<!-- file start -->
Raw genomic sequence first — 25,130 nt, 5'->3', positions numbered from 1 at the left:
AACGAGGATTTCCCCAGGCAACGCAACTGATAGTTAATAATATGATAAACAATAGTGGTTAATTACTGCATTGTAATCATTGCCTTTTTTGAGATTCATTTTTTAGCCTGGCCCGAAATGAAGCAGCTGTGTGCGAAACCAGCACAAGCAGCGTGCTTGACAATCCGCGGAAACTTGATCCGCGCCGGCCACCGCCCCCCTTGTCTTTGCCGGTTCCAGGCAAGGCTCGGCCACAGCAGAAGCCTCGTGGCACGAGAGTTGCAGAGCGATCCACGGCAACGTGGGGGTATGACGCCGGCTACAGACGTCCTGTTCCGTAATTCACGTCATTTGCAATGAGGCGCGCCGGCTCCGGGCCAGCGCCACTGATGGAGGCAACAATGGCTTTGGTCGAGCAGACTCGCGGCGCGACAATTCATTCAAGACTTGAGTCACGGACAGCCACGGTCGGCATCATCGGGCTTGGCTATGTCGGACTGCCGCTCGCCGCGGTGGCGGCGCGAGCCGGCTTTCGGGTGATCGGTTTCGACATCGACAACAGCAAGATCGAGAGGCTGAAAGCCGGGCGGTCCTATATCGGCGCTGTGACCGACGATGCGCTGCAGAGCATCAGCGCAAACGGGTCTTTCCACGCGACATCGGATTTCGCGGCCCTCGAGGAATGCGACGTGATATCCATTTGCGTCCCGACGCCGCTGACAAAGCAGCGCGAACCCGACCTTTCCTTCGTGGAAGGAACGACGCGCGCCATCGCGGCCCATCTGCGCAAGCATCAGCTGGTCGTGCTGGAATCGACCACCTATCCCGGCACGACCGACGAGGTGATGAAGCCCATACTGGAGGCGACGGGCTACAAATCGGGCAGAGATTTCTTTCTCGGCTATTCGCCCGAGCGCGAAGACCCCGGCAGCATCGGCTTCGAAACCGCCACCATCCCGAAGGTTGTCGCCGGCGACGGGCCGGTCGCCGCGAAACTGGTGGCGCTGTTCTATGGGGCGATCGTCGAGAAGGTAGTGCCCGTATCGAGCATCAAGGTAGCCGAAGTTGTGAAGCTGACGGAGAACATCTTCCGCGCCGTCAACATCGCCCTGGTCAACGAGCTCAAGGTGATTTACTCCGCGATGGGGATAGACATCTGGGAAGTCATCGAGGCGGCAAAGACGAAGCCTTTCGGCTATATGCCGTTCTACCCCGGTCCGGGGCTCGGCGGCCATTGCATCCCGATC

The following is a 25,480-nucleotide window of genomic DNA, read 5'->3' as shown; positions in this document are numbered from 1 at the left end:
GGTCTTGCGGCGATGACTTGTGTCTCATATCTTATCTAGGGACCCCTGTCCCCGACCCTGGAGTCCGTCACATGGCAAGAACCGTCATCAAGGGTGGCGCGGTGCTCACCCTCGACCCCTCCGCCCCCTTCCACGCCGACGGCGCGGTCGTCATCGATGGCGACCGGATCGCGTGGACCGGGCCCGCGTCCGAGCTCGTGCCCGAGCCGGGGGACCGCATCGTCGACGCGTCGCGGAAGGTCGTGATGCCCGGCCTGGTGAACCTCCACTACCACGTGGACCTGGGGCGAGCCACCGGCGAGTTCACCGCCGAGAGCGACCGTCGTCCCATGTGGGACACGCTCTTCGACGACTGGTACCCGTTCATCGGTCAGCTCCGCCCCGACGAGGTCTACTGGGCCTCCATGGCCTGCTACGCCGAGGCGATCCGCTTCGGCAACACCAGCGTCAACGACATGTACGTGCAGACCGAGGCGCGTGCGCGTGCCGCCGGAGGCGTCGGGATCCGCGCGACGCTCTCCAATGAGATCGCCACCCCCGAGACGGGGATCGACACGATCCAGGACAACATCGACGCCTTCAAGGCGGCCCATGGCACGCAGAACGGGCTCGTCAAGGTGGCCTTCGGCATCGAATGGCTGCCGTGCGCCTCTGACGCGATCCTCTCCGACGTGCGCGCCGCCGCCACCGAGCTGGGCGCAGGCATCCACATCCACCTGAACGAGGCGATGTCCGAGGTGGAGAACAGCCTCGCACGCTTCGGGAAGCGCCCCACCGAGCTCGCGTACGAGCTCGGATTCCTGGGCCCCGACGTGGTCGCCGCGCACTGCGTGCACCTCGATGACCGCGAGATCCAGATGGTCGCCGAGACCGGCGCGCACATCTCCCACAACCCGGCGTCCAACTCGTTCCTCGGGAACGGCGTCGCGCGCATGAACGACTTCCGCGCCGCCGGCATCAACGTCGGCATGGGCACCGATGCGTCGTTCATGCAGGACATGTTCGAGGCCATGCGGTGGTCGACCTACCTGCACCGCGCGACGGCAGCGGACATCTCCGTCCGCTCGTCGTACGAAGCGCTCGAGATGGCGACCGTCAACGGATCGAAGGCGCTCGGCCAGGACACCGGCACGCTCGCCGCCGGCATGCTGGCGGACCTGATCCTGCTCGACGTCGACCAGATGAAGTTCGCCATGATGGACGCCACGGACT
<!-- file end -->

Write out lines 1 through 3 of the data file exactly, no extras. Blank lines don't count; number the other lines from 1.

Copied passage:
Raw genomic sequence first — 25,130 nt, 5'->3', positions numbered from 1 at the left:
AACGAGGATTTCCCCAGGCAACGCAACTGATAGTTAATAATATGATAAACAATAGTGGTTAATTACTGCATTGTAATCATTGCCTTTTTTGAGATTCATTTTTTAGCCTGGCCCGAAATGAAGCAGCTGTGTGCGAAACCAGCACAAGCAGCGTGCTTGACAATCCGCGGAAACTTGATCCGCGCCGGCCACCGCCCCCCTTGTCTTTGCCGGTTCCAGGCAAGGCTCGGCCACAGCAGAAGCCTCGTGGCACGAGAGTTGCAGAGCGATCCACGGCAACGTGGGGGTATGACGCCGGCTACAGACGTCCTGTTCCGTAATTCACGTCATTTGCAATGAGGCGCGCCGGCTCCGGGCCAGCGCCACTGATGGAGGCAACAATGGCTTTGGTCGAGCAGACTCGCGGCGCGACAATTCATTCAAGACTTGAGTCACGGACAGCCACGGTCGGCATCATCGGGCTTGGCTATGTCGGACTGCCGCTCGCCGCGGTGGCGGCGCGAGCCGGCTTTCGGGTGATCGGTTTCGACATCGACAACAGCAAGATCGAGAGGCTGAAAGCCGGGCGGTCCTATATCGGCGCTGTGACCGACGATGCGCTGCAGAGCATCAGCGCAAACGGGTCTTTCCACGCGACATCGGATTTCGCGGCCCTCGAGGAATGCGACGTGATATCCATTTGCGTCCCGACGCCGCTGACAAAGCAGCGCGAACCCGACCTTTCCTTCGTGGAAGGAACGACGCGCGCCATCGCGGCCCATCTGCGCAAGCATCAGCTGGTCGTGCTGGAATCGACCACCTATCCCGGCACGACCGACGAGGTGATGAAGCCCATACTGGAGGCGACGGGCTACAAATCGGGCAGAGATTTCTTTCTCGGCTATTCGCCCGAGCGCGAAGACCCCGGCAGCATCGGCTTCGAAACCGCCACCATCCCGAAGGTTGTCGCCGGCGACGGGCCGGTCGCCGCGAAACTGGTGGCGCTGTTCTATGGGGCGATCGTCGAGAAGGTAGTGCCCGTATCGAGCATCAAGGTAGCCGAAGTTGTGAAGCTGACGGAGAACATCTTCCGCGCCGTCAACATCGCCCTGGTCAACGAGCTCAAGGTGATTTACTCCGCGATGGGGATAGACATCTGGGAAGTCATCGAGGCGGCAAAGACGAAGCCTTTCGGCTATATGCCGTTCTACCCCGGTCCGGGGCTCGGCGGCCATTGCATCCCGATC

The following is a 25,480-nucleotide window of genomic DNA, read 5'->3' as shown; positions in this document are numbered from 1 at the left end: